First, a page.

Advertisement

Maine mass shooting commission gets subpoena power

FILE - Crime scene tape still surrounds Schemengees Bar & Grille, Sunday, Oct. 29, 2023, in Lewiston, Maine. The independent commission investigating the deadliest shooting in Maine history was granted subpoena power to compel witnesses to testify or produce documents on Tuesday, Feb. 13, 2024. (AP Photo/Matt York, File)

AUGUSTA, Maine (AP) — The independent commission investigating the deadliest shooting in Maine history was granted subpoena power to compel witnesses to testify or produce documents Tuesday.

The governor signed bipartisan legislation after commissioners said they needed the ability to ensure access to testimony and materials to reach a conclusion on whether anything could have been done under existing law to stop the shooting on Oct. 25 in Lewiston, and to suggest steps to be taken to prevent similar tragedies in the future.

The shooter who killed 18 people on Oct. 25 at a Lewiston bowling alley and a bar was an Army reservist, and members of his Maine-based unit were aware of his declining mental health and hospitalization during drills last summer in West Point, New York. But the leader of his unit downplayed a reservist’s warning that Robert Card was going to “snap and do a mass shooting.”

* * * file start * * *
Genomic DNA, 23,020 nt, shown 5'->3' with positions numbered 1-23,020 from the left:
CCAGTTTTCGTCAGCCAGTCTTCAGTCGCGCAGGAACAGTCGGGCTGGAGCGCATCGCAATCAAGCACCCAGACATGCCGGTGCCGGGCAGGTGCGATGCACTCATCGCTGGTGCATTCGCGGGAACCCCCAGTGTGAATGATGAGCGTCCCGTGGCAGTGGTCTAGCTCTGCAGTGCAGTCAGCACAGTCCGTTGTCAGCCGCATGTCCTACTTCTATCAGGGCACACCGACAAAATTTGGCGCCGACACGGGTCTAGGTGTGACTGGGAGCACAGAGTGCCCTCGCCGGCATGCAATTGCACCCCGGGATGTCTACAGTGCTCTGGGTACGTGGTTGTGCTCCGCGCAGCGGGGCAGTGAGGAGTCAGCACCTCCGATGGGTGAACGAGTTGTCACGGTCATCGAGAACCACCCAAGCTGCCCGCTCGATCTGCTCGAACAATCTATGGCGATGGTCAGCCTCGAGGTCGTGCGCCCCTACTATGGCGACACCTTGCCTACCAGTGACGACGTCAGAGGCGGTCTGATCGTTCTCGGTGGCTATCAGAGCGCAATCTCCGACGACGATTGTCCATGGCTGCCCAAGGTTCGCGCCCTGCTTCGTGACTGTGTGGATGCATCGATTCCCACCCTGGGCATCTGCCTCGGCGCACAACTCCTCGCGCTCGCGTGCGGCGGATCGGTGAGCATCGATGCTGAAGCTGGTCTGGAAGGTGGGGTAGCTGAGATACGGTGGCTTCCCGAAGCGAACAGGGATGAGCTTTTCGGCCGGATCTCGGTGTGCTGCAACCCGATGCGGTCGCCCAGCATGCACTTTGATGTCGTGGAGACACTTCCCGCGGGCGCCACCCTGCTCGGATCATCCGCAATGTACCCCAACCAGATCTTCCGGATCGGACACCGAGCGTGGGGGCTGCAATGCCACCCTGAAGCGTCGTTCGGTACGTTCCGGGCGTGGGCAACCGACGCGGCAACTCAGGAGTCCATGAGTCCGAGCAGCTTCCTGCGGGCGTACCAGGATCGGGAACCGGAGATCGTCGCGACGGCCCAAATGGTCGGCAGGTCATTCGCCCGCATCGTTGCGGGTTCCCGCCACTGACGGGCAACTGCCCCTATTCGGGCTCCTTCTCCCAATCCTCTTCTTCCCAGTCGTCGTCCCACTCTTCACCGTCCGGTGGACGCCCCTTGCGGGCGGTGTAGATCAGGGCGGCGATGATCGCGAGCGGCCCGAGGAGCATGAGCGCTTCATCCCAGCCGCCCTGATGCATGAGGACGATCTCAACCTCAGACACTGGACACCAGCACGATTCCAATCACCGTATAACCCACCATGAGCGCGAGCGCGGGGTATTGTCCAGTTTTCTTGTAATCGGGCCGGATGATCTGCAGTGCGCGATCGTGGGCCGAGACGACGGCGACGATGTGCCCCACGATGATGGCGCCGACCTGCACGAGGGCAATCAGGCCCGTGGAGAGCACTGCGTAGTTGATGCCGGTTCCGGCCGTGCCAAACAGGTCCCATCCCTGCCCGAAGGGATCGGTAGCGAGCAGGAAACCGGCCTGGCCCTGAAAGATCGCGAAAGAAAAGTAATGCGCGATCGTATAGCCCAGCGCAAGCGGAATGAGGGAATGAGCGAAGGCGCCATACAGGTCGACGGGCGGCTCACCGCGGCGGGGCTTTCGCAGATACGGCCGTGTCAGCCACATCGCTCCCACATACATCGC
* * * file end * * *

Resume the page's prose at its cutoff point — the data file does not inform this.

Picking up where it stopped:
The Army agreed Monday to participate in a public session on March 7, a commission spokesperson said, after the panel’s director told lawmakers that the panel was running into issues getting information from the Army.

The commission said it's pleased that the Army will make individuals available to testify, a spokesperson said. The Army didn't immediately respond Tuesday to a request for comment on who might be testifying.

“Commission members have always said that they hope and expect people will cooperate with this independent investigation and having the power to subpoena should only be necessary in circumstances where the investigation could be delayed or impeded without it,” spokesperson Kevin Kelley said in a statement Tuesday.

Evidence of Card's mental health struggles had surfaced months before the shooting. In May, relatives warned police that Card had grown paranoid, and they expressed concern about his access to guns. In July, Card was hospitalized after shoving a fellow reservist and locking himself in a motel room. In August, the Army barred him from handling weapons on duty and declared him nondeployable.

Then in September, a fellow reservist warned of a mass shooting. Police went to Card’s home in Bowdoin but he did not come to the door. A sheriff’s deputy told the commission that the Army suggested letting the situation “simmer” rather than forcing a confrontation and that he received assurances Card's family was removing his access to guns.